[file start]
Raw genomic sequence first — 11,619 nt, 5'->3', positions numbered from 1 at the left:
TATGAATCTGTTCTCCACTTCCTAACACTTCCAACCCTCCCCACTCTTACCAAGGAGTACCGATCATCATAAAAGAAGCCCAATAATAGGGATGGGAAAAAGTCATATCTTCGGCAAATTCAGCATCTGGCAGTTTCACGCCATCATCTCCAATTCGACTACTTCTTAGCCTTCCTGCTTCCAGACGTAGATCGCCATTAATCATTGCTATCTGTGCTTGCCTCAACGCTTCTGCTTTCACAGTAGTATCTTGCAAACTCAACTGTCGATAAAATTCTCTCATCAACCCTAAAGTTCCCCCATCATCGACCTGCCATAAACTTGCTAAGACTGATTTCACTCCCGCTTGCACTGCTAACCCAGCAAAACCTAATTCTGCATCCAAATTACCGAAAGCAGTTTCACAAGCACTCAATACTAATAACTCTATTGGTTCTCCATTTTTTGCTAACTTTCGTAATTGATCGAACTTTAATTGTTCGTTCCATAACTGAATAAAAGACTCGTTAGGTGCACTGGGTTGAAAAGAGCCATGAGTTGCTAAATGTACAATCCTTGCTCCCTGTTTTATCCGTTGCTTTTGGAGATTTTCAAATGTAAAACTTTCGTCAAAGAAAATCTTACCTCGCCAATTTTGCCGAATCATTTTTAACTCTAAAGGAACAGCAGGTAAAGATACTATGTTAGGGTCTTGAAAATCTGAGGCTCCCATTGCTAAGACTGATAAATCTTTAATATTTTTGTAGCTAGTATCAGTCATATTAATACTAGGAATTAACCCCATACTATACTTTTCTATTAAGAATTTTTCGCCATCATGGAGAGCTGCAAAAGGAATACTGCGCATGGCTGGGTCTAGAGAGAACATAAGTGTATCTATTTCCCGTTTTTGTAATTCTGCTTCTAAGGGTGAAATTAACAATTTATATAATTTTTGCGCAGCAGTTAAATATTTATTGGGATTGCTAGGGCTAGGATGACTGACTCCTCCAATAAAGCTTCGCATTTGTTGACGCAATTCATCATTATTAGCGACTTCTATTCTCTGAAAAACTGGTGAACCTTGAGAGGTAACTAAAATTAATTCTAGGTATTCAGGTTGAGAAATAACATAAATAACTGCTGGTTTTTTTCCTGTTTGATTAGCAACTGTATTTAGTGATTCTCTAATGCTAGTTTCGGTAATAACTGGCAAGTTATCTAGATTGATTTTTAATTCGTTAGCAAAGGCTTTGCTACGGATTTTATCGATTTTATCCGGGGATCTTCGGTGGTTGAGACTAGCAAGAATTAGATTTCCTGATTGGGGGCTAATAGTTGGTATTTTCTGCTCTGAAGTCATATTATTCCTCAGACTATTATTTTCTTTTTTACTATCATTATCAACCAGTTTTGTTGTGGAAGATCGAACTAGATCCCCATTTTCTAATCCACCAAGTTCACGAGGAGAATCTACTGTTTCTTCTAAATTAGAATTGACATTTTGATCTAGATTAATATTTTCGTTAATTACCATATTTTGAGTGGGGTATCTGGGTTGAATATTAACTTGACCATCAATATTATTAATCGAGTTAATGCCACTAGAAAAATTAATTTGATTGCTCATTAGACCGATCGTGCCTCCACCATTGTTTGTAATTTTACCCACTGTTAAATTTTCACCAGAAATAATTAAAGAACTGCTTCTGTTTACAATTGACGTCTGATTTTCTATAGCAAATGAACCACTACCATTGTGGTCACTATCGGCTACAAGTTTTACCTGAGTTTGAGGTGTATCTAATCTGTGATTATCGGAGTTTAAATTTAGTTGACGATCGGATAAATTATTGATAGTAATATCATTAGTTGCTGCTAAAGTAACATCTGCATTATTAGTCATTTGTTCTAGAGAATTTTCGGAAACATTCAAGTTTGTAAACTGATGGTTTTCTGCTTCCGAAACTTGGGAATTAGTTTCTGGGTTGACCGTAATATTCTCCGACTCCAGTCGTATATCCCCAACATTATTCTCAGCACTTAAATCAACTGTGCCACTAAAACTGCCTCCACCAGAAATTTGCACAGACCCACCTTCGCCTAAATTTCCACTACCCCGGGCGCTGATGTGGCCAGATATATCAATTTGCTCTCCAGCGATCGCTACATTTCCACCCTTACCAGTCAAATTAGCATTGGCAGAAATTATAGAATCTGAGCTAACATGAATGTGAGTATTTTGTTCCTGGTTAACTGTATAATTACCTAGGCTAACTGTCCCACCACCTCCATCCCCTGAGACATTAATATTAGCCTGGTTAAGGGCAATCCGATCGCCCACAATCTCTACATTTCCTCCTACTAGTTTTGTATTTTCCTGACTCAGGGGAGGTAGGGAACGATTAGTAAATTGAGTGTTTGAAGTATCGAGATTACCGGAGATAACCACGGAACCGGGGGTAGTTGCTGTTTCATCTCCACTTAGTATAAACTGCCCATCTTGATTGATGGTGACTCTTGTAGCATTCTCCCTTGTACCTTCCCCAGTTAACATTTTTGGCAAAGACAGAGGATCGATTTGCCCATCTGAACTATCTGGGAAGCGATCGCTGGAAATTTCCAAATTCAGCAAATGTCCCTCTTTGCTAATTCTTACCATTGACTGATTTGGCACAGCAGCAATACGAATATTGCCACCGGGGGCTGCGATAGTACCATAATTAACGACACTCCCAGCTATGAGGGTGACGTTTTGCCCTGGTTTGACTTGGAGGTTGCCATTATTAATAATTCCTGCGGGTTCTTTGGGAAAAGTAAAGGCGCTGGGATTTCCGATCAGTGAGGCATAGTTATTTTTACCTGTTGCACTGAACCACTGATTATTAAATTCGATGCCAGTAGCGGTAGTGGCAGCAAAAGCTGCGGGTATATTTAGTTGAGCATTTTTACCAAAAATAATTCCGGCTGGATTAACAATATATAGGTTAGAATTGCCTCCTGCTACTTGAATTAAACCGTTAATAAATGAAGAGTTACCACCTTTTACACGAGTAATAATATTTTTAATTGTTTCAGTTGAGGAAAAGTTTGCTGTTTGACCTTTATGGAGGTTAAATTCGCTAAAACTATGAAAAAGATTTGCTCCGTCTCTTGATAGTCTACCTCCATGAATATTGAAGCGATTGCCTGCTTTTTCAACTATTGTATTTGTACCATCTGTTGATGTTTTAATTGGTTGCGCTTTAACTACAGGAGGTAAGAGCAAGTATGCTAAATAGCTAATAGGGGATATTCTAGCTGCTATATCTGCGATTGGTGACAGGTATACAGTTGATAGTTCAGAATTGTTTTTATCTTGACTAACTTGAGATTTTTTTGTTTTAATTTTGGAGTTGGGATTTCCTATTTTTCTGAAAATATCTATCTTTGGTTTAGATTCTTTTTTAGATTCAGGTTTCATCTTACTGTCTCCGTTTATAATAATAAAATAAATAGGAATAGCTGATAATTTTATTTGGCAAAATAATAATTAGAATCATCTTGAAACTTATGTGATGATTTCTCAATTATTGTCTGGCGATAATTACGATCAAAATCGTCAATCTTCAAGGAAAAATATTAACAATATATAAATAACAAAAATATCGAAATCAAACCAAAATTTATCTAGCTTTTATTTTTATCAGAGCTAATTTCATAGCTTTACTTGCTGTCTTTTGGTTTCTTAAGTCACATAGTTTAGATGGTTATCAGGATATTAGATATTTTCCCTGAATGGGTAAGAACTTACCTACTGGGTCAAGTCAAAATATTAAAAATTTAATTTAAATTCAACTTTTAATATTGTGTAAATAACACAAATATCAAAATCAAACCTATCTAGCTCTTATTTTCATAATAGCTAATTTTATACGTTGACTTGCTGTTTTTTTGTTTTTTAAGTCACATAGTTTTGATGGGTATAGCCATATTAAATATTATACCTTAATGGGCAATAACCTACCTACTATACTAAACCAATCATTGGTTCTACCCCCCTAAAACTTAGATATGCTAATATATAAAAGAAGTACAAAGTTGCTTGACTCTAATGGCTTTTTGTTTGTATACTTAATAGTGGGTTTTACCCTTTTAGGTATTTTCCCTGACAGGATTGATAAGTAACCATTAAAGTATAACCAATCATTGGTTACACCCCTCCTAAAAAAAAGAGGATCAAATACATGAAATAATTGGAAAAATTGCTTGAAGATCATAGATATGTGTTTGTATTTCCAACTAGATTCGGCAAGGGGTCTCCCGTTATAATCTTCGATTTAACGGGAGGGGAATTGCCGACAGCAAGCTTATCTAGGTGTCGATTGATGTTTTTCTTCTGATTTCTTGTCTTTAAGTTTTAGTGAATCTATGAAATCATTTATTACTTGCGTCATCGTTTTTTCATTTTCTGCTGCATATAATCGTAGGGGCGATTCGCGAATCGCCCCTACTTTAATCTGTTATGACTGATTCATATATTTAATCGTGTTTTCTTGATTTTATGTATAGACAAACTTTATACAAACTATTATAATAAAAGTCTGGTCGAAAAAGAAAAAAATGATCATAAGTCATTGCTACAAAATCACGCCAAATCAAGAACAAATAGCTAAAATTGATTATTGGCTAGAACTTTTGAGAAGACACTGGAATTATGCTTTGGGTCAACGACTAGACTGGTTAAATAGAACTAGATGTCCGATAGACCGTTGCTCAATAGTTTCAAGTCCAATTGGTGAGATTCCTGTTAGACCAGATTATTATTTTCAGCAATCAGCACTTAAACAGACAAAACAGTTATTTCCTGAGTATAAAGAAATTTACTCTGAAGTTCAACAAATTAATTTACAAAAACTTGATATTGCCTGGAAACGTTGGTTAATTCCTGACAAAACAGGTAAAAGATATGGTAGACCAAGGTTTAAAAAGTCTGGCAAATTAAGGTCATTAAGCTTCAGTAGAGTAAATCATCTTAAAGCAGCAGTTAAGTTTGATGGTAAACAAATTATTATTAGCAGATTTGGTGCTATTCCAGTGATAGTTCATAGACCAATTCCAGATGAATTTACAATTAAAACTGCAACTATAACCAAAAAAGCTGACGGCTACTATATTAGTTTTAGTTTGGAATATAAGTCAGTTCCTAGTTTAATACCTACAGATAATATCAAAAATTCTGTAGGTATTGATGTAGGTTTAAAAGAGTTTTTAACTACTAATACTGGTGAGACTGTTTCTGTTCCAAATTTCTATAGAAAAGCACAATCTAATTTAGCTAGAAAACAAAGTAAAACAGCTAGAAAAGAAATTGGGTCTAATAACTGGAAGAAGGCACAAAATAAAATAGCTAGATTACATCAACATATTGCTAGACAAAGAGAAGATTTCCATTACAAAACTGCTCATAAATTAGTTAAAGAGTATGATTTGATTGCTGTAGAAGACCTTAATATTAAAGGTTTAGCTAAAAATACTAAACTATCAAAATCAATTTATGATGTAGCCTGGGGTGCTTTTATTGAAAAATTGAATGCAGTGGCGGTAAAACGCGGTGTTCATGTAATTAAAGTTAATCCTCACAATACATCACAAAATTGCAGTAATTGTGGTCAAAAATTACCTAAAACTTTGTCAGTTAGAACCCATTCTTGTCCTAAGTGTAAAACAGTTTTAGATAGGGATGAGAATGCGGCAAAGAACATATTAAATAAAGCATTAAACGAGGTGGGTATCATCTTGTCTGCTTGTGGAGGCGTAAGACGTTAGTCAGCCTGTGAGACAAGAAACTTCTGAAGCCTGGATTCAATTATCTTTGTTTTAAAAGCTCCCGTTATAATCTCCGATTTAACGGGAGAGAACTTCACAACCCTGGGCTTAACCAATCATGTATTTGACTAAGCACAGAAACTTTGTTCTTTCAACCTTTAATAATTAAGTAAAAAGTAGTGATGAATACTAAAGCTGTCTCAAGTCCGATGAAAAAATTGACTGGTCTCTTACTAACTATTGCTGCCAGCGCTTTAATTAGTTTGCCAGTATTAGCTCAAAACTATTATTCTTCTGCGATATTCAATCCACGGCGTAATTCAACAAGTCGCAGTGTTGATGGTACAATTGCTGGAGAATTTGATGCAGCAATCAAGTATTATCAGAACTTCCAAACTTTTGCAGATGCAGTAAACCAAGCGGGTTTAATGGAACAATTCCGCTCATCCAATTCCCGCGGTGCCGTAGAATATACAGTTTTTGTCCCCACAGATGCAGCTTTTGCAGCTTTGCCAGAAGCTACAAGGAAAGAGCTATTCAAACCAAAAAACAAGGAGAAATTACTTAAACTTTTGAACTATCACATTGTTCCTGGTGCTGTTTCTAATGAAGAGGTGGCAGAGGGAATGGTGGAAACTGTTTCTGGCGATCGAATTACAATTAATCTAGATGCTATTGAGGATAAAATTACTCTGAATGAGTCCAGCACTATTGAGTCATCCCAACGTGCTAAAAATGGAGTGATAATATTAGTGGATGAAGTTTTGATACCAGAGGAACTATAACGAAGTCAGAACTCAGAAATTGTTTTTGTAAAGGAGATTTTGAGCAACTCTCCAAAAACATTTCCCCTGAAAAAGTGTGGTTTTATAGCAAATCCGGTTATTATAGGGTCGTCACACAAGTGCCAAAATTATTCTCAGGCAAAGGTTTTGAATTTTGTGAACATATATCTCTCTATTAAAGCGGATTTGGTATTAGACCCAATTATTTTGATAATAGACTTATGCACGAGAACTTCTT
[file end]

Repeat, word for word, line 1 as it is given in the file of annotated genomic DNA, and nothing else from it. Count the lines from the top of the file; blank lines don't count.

Raw genomic sequence first — 11,619 nt, 5'->3', positions numbered from 1 at the left: